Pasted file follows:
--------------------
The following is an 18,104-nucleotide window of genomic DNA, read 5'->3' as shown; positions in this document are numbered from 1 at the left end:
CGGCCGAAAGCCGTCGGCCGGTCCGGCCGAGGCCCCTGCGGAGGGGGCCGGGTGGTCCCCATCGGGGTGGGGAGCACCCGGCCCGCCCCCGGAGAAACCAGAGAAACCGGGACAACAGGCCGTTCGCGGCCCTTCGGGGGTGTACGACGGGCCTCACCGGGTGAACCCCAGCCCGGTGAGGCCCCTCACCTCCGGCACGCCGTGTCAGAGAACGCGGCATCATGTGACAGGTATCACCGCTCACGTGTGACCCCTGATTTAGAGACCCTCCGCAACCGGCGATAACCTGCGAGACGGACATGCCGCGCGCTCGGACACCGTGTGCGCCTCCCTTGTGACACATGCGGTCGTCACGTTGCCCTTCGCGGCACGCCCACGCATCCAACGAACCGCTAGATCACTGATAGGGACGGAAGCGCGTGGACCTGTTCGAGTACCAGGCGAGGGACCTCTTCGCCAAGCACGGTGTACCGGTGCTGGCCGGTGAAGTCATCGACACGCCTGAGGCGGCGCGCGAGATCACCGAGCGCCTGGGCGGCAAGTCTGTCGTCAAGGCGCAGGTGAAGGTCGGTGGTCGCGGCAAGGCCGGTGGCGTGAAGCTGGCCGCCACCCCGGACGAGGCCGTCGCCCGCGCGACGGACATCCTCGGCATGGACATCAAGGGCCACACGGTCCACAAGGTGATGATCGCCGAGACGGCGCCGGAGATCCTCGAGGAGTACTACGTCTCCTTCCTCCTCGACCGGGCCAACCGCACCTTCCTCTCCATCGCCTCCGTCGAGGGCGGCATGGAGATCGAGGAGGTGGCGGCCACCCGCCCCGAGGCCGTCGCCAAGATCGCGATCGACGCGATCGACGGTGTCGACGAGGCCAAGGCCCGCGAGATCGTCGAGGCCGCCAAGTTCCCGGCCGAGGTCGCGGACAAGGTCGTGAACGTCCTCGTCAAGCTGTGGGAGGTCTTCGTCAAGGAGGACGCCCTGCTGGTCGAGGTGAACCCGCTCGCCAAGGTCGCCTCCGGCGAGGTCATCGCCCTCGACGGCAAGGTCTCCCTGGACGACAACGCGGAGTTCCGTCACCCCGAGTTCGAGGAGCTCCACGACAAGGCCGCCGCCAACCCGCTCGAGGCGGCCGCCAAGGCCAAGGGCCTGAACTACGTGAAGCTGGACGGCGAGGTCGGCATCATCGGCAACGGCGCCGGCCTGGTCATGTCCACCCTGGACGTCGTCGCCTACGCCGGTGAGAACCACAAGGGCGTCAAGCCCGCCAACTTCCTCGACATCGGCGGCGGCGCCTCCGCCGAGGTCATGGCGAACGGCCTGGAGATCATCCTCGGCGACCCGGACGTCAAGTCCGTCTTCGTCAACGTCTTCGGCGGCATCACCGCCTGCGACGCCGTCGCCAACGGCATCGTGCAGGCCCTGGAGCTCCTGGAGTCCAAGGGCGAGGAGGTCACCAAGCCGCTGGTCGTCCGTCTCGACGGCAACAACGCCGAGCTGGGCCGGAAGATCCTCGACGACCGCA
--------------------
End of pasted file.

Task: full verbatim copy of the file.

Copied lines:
The following is an 18,104-nucleotide window of genomic DNA, read 5'->3' as shown; positions in this document are numbered from 1 at the left end:
CGGCCGAAAGCCGTCGGCCGGTCCGGCCGAGGCCCCTGCGGAGGGGGCCGGGTGGTCCCCATCGGGGTGGGGAGCACCCGGCCCGCCCCCGGAGAAACCAGAGAAACCGGGACAACAGGCCGTTCGCGGCCCTTCGGGGGTGTACGACGGGCCTCACCGGGTGAACCCCAGCCCGGTGAGGCCCCTCACCTCCGGCACGCCGTGTCAGAGAACGCGGCATCATGTGACAGGTATCACCGCTCACGTGTGACCCCTGATTTAGAGACCCTCCGCAACCGGCGATAACCTGCGAGACGGACATGCCGCGCGCTCGGACACCGTGTGCGCCTCCCTTGTGACACATGCGGTCGTCACGTTGCCCTTCGCGGCACGCCCACGCATCCAACGAACCGCTAGATCACTGATAGGGACGGAAGCGCGTGGACCTGTTCGAGTACCAGGCGAGGGACCTCTTCGCCAAGCACGGTGTACCGGTGCTGGCCGGTGAAGTCATCGACACGCCTGAGGCGGCGCGCGAGATCACCGAGCGCCTGGGCGGCAAGTCTGTCGTCAAGGCGCAGGTGAAGGTCGGTGGTCGCGGCAAGGCCGGTGGCGTGAAGCTGGCCGCCACCCCGGACGAGGCCGTCGCCCGCGCGACGGACATCCTCGGCATGGACATCAAGGGCCACACGGTCCACAAGGTGATGATCGCCGAGACGGCGCCGGAGATCCTCGAGGAGTACTACGTCTCCTTCCTCCTCGACCGGGCCAACCGCACCTTCCTCTCCATCGCCTCCGTCGAGGGCGGCATGGAGATCGAGGAGGTGGCGGCCACCCGCCCCGAGGCCGTCGCCAAGATCGCGATCGACGCGATCGACGGTGTCGACGAGGCCAAGGCCCGCGAGATCGTCGAGGCCGCCAAGTTCCCGGCCGAGGTCGCGGACAAGGTCGTGAACGTCCTCGTCAAGCTGTGGGAGGTCTTCGTCAAGGAGGACGCCCTGCTGGTCGAGGTGAACCCGCTCGCCAAGGTCGCCTCCGGCGAGGTCATCGCCCTCGACGGCAAGGTCTCCCTGGACGACAACGCGGAGTTCCGTCACCCCGAGTTCGAGGAGCTCCACGACAAGGCCGCCGCCAACCCGCTCGAGGCGGCCGCCAAGGCCAAGGGCCTGAACTACGTGAAGCTGGACGGCGAGGTCGGCATCATCGGCAACGGCGCCGGCCTGGTCATGTCCACCCTGGACGTCGTCGCCTACGCCGGTGAGAACCACAAGGGCGTCAAGCCCGCCAACTTCCTCGACATCGGCGGCGGCGCCTCCGCCGAGGTCATGGCGAACGGCCTGGAGATCATCCTCGGCGACCCGGACGTCAAGTCCGTCTTCGTCAACGTCTTCGGCGGCATCACCGCCTGCGACGCCGTCGCCAACGGCATCGTGCAGGCCCTGGAGCTCCTGGAGTCCAAGGGCGAGGAGGTCACCAAGCCGCTGGTCGTCCGTCTCGACGGCAACAACGCCGAGCTGGGCCGGAAGATCCTCGACGACCGCA